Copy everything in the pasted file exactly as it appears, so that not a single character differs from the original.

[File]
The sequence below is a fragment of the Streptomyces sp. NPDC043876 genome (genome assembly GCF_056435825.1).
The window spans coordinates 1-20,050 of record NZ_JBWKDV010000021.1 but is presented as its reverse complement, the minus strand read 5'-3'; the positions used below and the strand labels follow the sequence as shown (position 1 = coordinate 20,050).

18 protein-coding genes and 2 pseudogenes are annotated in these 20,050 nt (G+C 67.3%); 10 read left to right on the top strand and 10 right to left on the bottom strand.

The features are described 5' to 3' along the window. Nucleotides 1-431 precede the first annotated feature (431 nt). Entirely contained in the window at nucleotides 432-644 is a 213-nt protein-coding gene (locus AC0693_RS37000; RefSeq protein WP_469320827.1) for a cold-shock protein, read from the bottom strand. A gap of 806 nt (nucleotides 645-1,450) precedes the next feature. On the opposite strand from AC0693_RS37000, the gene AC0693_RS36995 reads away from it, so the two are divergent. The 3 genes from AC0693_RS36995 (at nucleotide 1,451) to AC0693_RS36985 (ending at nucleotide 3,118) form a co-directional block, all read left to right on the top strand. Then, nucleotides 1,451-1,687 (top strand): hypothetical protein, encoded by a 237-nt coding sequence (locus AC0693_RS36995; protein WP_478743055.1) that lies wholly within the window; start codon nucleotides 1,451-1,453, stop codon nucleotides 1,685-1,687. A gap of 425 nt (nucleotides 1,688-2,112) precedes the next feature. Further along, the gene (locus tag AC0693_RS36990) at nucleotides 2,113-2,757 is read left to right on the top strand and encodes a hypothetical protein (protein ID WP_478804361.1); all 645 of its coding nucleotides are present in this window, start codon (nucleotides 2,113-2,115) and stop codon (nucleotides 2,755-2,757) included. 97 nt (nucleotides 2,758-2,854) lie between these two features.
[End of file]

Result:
The sequence below is a fragment of the Streptomyces sp. NPDC043876 genome (genome assembly GCF_056435825.1).
The window spans coordinates 1-20,050 of record NZ_JBWKDV010000021.1 but is presented as its reverse complement, the minus strand read 5'-3'; the positions used below and the strand labels follow the sequence as shown (position 1 = coordinate 20,050).

18 protein-coding genes and 2 pseudogenes are annotated in these 20,050 nt (G+C 67.3%); 10 read left to right on the top strand and 10 right to left on the bottom strand.

The features are described 5' to 3' along the window. Nucleotides 1-431 precede the first annotated feature (431 nt). Entirely contained in the window at nucleotides 432-644 is a 213-nt protein-coding gene (locus AC0693_RS37000; RefSeq protein WP_469320827.1) for a cold-shock protein, read from the bottom strand. A gap of 806 nt (nucleotides 645-1,450) precedes the next feature. On the opposite strand from AC0693_RS37000, the gene AC0693_RS36995 reads away from it, so the two are divergent. The 3 genes from AC0693_RS36995 (at nucleotide 1,451) to AC0693_RS36985 (ending at nucleotide 3,118) form a co-directional block, all read left to right on the top strand. Then, nucleotides 1,451-1,687 (top strand): hypothetical protein, encoded by a 237-nt coding sequence (locus AC0693_RS36995; protein WP_478743055.1) that lies wholly within the window; start codon nucleotides 1,451-1,453, stop codon nucleotides 1,685-1,687. A gap of 425 nt (nucleotides 1,688-2,112) precedes the next feature. Further along, the gene (locus tag AC0693_RS36990) at nucleotides 2,113-2,757 is read left to right on the top strand and encodes a hypothetical protein (protein ID WP_478804361.1); all 645 of its coding nucleotides are present in this window, start codon (nucleotides 2,113-2,115) and stop codon (nucleotides 2,755-2,757) included. 97 nt (nucleotides 2,758-2,854) lie between these two features.